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Stories from New Brunswick tree planters

Feb 15, 2017 Catherine Turnbull

Popular in Canada, tree planting is a phenomenon in which young people spend their summers in forests across the country, planting saplings in varying terrains, usually for reforestation efforts and mostly through private companies.

Canadian tree-planting culture varies depending on the location of the job. While most tree planters in British Columbia live in bush camps while they plant, New Brunswick planters often live at home during the season.

For 60 years, J.D. Irving Corporation’s Woodlands Division has been employing students to plant trees during the summer in different regions of New Brunswick. Their website advertises good pay for the job, but cautions that the work is hard. Every year, representatives from the Woodlands Division hold an information session for interested Mount Allison students.

The Argosy spoke with current and former tree planters about their experiences tree planting in New Brunswick.

Gultaj Sangha, a fourth-year psychology student, heard about tree planting through friends and worked for Irving’s Woodlands Division for two years. “My experience planting was fantastic. The people I planted with were great people, always ready with a quip or funny anecdote to help [us] get through the monotonous days,” Sangha said.

“The pay was fantastic….You worked hard throughout the day and planted as many trees as you could, as we were paid by the number of trees we planted. The hours to begin with were quite arduous, as we started our days around 3:30 or 4 a.m. The working conditions were varied. We planted through rain or shine, only stopping for thunderstorms due to the inherent danger of being in a largely empty field.

“The Irvings treated us fairly well and were open to hearing complaints or concerns about the job,” Sangha said.

Laura Phinney, a third-year fine arts student, has planted both in New Brunswick, for Irving, and in western Canada. Phinney said planting for Irving was “so different and not nearly as fun as planting out in western Canada. It’s less organized, at least [in] my experience. You are planting in trenches, though, so it’s a lot creamier ground than the ground out West.

“[In New Brunswick] I was only getting 6 to 7 cents per tree and planted one species the entire time, whereas I got 11 to 17 cents out West and planted up to three different species a day. Here in New Brunswick, the hours are basically from 4 a.m. to 2 p.m. You meet in a parking lot and drive for an hour to two hours to the block.” Phinney said she usually planted until 1 p.m., depending on how many trees had to be planted.

Phinney said that though it was common to see planters return year after year in western Canada, she only had two or three veteran planters on her crew in New Brunswick. “Generally, way more people return to plant out West, mostly because of bush life, I would say.”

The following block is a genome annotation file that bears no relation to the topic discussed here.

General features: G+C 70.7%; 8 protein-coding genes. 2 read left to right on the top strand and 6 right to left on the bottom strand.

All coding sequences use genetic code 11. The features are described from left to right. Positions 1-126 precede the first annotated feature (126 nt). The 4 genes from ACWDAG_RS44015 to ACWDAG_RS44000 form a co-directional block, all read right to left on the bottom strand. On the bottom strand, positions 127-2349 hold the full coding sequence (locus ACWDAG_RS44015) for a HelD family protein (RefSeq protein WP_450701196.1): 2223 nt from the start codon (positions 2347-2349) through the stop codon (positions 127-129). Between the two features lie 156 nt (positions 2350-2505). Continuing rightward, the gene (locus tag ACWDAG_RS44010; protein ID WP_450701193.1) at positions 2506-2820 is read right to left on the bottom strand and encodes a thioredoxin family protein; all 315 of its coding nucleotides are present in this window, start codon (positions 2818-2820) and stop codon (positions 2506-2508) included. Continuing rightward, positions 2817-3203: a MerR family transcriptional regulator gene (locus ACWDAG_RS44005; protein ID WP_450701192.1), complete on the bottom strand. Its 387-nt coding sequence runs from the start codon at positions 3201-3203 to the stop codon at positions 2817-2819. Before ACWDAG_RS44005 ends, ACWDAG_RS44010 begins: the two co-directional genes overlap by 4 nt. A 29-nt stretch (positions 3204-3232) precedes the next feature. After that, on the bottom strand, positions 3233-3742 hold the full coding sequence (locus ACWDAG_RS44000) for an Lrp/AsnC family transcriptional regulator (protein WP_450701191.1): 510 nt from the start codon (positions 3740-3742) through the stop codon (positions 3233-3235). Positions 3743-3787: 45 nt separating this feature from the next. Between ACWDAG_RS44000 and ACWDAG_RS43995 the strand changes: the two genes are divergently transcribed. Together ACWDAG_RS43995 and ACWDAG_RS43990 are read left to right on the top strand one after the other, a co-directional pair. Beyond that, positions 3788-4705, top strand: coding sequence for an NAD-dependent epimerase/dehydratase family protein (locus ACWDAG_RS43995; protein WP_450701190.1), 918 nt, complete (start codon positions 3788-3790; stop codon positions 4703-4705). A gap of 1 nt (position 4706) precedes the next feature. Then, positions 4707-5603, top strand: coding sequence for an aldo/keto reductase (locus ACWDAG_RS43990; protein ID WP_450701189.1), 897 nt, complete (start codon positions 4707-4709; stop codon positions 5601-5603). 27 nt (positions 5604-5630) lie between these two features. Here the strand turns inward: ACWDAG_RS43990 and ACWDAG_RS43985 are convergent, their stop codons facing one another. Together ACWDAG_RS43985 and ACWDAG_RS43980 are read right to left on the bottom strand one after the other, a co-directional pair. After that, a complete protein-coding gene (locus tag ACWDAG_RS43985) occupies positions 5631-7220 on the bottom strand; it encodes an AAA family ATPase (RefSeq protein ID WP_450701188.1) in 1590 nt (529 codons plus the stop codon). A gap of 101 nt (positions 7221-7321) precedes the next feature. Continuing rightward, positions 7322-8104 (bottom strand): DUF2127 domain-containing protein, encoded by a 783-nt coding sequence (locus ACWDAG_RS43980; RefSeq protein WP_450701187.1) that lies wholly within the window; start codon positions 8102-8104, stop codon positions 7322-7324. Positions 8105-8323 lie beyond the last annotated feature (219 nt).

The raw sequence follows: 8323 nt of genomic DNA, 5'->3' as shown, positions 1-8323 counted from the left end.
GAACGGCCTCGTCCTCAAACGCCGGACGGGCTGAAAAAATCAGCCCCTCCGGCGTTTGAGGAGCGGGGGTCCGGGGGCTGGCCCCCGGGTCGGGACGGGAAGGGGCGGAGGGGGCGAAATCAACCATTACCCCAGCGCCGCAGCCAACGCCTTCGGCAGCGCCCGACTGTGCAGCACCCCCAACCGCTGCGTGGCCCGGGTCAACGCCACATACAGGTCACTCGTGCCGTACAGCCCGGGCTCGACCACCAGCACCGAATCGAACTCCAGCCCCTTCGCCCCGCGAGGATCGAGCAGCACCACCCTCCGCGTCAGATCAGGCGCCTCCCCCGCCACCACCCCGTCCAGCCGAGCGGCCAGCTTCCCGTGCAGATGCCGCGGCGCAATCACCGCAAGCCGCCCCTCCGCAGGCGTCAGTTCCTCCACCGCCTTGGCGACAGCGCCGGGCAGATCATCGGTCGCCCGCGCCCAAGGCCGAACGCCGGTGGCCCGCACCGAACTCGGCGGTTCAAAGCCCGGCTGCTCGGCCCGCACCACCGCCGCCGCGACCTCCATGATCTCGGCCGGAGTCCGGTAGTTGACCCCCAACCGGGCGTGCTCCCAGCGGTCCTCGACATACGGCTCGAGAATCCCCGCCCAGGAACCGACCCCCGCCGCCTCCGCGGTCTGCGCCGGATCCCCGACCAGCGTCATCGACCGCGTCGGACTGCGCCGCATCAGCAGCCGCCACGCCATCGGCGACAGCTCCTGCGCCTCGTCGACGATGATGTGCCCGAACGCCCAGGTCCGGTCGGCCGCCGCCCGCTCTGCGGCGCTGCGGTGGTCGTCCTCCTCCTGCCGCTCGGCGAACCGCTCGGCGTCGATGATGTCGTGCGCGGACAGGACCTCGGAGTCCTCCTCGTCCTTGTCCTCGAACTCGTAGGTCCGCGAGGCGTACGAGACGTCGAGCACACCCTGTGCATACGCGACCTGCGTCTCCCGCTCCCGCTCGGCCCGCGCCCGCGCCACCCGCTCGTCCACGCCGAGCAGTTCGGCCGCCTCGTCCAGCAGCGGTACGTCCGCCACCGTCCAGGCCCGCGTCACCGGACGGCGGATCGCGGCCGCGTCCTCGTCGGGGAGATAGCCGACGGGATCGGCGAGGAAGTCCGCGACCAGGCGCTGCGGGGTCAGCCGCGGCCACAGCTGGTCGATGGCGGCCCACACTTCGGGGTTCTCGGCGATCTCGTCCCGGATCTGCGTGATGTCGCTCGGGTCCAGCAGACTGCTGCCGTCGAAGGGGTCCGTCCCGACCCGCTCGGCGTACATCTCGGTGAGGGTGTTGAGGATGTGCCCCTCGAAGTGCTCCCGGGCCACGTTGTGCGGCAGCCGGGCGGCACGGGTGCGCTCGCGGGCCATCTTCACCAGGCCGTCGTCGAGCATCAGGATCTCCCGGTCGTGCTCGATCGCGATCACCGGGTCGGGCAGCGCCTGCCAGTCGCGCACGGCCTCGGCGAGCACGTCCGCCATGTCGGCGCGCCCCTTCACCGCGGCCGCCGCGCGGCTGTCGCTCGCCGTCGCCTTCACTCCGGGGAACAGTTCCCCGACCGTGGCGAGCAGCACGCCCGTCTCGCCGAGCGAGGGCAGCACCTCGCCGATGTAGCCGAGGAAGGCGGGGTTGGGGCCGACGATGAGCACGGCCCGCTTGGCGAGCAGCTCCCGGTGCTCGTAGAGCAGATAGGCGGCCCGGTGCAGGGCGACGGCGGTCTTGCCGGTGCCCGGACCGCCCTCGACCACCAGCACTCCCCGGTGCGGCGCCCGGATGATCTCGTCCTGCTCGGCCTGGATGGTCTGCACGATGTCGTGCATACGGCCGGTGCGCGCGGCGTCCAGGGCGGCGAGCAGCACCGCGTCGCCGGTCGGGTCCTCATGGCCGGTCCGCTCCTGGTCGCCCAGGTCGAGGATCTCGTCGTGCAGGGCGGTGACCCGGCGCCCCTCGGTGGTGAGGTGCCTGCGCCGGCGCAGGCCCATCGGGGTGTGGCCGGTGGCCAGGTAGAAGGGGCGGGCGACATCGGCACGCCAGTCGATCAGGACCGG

Luke Patterson, a Sackville resident and veteran tree planter, has planted in New Brunswick for both Irving and Community Forests International (CFI), an independent organization based in Sackville that focuses on sustainability. Patterson has also planted in northern Ontario.

“I really didn’t like planting for Irving,” Patterson said. “We were paid as a crew based on hectares covered that day, [which is] not great if your crew was lazy like [mine] was.  

Tree planting culture is different in each province. Izzy Francolini/Argosy

“I found the focus on quality of the planted tree was minimal [with Irving]. They used Pottiputkis, which are like a tree gun kind of thing, and they were mostly just going through the motions of planting trees, not really trying to do a good job and just focused on ‘covering ground.’ The pay was [worse than] what you can make in a per-tree or -piece work scenario. I quit Irving after two weeks.”

“The other times I’ve planted in New Brunswick were much different,” Patterson said. “I was working for CFI. It was a small crew of personal friends who were focused on doing a good job of restoring native species, not just slamming a monoculture of pulpwood species [into the ground]. We were paid well for our work and we worked reasonable hours.”

However, Patterson said that CFI isn’t an option for everyone, as it is a small crew with limited-to-no openings this year.

“You make typically more money working in Ontario and further West,” Patterson said. “I work in British Columbia and Alberta now and the pay, generally speaking, is much better. I find it much easier to get up and go out for a day of planting when I wake up in a bush camp, in my tent, as opposed to my comfortable, warm bed at my house. The overall experience is much more rewarding when you get to travel to, live and work in remote regions.”

Patterson said that planters looking to work for a private planting company might expect higher travel and equipment costs and a greater standard of difficulty.

“All that said, I think planting in New Brunswick can be a great experience, and a great summer job,” Patterson said. “You get to be outside working hard every day, you should for sure make good money and you’ll be filled with self-satisfaction at the end of the season.”